Here at Thai Artisan Foods and Supplies, we ship out our milk kefir grains dehydrated. While a few days is fine to mail active grains in milk, the heat in Southeast Asia and longer periods of shipping to some parts of Thailand and other countries such as Cambodia, Vietnam, Malaysia, Singapore, Myanmar and others, may cause issues. This issue is eliminated with dehydrated grains.
And how easy is it to re-activate grains? VERY easy. This day to day blog will walk through reactivating dehydrated milk kefir grains from our own actual package like the ones that we send out to you.
These are my results. Your results may be different depending on some factors such as the milk you use, how warm it is, even the utensils you use (do not use metal). The milk I use is Makro Aro. Good milk at a good price (190b/5 liter).
We start out with the package of dehydrated milk kefir grains and 1 cup of milk. I eye-balled the milk in a quart jar and added WAY too much milk. It should be about 1/3rd that amount – about 1 cup. All I did was waste milk. The first ferment is mostly to moisten up the grains and plump them up a bit. You just pour the whole pack of grains with powdered milk into the milk and stir it up a bit. I also have a half glass of cane sugar dissolved in water that I keep in the fridge. For good luck, I put in a dash, no more than a teaspoon, in with the milk.
Another debate is to whether to cover the top with cheese cloth and let it breath or seal it with the lid to make it air tight. I’ve done both ways and really don’t see a difference. So I just use the lid just because it’s a little bit easier. Plus when you get a vacuum pop when you open the lid, you know the grains are working.
This is the first look at the grains. 12 hours in the jar. It’s plumped up a bit. I didn’t rinse the grains but still weighed and it came out to 4 grams. The milk didn’t ferment and there were no separation. But the plumping up looks just fine. Putting it back in 1 cup of new milk and letting it ferment overnight. Tossed the old milk away.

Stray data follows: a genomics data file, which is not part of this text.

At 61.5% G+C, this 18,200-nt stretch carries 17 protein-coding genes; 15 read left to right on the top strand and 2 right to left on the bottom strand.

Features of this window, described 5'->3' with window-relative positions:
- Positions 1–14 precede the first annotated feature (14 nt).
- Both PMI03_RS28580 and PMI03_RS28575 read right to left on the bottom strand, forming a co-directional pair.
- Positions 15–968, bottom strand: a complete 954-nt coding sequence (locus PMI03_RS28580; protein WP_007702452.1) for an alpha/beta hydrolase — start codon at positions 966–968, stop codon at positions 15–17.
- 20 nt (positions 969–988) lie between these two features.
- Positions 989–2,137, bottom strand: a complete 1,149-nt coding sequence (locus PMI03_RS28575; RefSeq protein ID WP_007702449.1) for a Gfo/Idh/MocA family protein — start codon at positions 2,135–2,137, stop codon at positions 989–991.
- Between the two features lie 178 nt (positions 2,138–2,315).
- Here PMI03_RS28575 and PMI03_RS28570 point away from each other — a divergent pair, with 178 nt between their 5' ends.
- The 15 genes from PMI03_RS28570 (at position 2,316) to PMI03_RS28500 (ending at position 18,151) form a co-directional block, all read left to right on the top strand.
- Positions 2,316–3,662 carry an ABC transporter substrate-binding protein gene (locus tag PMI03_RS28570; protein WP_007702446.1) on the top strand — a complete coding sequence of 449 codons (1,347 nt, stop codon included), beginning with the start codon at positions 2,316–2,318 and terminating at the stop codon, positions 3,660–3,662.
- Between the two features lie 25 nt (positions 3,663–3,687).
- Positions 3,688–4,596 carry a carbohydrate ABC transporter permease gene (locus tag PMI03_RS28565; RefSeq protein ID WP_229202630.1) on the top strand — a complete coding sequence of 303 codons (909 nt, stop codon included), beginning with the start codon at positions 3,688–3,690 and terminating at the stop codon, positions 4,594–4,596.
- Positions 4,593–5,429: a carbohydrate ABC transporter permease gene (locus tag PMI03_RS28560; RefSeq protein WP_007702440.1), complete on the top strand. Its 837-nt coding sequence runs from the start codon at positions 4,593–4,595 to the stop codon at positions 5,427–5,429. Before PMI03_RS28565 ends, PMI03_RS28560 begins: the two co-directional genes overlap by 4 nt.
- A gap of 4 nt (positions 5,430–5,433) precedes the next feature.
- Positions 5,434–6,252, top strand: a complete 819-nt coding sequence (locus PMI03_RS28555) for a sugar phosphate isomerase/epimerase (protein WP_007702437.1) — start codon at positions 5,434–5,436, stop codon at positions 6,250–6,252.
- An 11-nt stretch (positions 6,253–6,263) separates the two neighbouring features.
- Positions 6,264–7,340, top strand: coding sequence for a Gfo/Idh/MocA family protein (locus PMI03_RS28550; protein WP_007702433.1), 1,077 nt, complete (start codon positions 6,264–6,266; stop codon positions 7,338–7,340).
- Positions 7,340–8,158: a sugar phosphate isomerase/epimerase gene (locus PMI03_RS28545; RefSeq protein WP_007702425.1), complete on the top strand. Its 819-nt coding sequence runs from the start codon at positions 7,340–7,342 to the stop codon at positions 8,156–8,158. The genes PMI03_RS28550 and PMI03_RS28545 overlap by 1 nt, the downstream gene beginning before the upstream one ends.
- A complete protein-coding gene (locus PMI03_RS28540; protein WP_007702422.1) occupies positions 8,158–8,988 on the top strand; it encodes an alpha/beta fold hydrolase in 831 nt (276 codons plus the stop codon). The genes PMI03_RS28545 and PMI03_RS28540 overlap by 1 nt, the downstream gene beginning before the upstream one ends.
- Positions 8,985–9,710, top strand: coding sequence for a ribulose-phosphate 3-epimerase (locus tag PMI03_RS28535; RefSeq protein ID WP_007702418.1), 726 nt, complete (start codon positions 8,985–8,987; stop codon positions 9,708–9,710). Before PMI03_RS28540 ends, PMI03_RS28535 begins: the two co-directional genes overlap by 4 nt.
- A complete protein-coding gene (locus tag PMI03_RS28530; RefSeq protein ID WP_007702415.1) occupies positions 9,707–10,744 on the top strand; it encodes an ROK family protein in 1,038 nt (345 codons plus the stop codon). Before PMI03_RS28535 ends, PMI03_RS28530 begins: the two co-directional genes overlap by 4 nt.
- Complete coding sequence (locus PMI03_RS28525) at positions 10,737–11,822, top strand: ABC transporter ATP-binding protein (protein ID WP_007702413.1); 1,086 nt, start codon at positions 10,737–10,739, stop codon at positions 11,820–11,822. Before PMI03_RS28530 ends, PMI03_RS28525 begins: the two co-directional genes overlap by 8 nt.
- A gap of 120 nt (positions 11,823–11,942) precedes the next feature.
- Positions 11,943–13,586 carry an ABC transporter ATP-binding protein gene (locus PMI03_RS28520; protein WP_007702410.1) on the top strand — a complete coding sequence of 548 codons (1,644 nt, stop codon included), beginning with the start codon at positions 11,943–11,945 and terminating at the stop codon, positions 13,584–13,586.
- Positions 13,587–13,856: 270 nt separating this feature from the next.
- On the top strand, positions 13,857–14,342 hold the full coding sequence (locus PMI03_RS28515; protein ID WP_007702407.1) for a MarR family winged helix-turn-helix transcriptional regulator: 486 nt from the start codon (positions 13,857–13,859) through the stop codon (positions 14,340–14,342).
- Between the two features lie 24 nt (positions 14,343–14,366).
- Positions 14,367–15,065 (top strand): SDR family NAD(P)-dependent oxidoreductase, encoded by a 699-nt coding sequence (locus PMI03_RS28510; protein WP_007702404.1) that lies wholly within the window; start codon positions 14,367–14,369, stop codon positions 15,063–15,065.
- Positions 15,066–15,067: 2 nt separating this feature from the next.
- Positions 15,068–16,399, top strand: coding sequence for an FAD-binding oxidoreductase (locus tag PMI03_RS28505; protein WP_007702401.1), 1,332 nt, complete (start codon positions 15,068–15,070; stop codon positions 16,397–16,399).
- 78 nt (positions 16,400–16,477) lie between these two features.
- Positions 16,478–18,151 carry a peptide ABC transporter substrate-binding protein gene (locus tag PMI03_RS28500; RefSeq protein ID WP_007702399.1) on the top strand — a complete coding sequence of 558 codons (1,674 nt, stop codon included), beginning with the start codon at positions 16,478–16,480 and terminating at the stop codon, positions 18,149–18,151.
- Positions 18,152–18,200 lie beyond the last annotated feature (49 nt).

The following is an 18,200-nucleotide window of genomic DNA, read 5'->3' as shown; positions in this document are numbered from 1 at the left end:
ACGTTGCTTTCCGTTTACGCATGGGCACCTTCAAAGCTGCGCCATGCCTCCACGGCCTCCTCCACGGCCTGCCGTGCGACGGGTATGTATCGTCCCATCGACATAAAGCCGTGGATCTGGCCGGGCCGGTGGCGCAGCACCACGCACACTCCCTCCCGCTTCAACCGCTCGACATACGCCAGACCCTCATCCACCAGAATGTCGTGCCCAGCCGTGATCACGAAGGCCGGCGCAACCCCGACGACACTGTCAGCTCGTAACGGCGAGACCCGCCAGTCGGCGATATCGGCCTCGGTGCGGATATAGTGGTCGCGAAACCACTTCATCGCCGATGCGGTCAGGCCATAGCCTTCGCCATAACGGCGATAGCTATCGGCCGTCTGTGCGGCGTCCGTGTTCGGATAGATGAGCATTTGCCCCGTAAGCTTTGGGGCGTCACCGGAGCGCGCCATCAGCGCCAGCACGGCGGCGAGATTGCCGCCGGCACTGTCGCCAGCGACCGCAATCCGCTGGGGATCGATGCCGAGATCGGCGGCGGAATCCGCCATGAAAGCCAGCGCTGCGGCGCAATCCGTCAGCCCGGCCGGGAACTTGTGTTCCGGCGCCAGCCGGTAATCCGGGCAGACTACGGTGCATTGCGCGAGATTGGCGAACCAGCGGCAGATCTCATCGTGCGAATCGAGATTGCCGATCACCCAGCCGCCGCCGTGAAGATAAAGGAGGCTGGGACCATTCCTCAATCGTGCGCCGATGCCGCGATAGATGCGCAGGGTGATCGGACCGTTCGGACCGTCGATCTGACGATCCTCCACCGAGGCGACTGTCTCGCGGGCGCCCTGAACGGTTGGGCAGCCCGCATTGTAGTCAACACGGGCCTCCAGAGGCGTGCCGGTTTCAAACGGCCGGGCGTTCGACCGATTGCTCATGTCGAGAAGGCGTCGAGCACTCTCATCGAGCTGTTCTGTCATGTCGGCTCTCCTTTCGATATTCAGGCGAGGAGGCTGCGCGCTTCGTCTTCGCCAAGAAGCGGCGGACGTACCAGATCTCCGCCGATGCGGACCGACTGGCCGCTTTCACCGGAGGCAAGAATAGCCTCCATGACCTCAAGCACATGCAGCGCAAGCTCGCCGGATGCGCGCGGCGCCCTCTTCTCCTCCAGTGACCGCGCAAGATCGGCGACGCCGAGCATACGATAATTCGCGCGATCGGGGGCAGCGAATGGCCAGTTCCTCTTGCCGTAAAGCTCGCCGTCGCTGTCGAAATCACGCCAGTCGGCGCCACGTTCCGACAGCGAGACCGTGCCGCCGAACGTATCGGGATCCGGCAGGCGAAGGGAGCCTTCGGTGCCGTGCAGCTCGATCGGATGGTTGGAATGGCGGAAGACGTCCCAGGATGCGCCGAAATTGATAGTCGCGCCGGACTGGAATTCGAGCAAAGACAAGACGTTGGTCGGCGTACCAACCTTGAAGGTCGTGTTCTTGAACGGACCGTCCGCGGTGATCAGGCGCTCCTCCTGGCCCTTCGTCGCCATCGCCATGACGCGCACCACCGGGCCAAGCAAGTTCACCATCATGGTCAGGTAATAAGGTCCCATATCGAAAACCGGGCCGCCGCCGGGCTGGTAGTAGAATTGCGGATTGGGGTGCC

This morning, the milk has already started to thicken, but still not really kefir yet, after 12 hours. You can see baby grains starting to form after the strain. The unrinsed grains are weighing in at 6 grams. Some of this weight gain is likely from the kefir “slim” that is attached to unrinsed grains. Into the jar goes 1 cup of new milk. The old milk was mixed in with the dog’s food. Kefir keeps their coats nice and the shedding down. Plus they love it.
This ferment produced a nice creamy kefir. The grains are ACTIVE. After straining, I rinsed the grains off for the photo and to weigh. The weight came out to 8 grams. Lots of cute little baby grains. There was a little bit of whey separation that started so this last round, I’ll double the new milk to 2 cups and let it ferment overnight for the final straining. I drank this kefir. Tasted great!
Even with doubling the milk to 2 cups, we have a lot of whey separation in 12 hours. The grains are very active. The kefir was creamy and delicious. Loads of baby grains all around and the older grains just get fatter and fatter. These rinsed grains weighed in at just under 11 grams.
Now you know how easy it is to reactivate dehydrated milk kefir grains to get started making your own milk kefir. And for those of you who are already fermenting kefir and want a break, go ahead and dehydrate your grains, bringing it back active is so easy!
If you want to know all about Milk Kefir, be sure to download our eBook.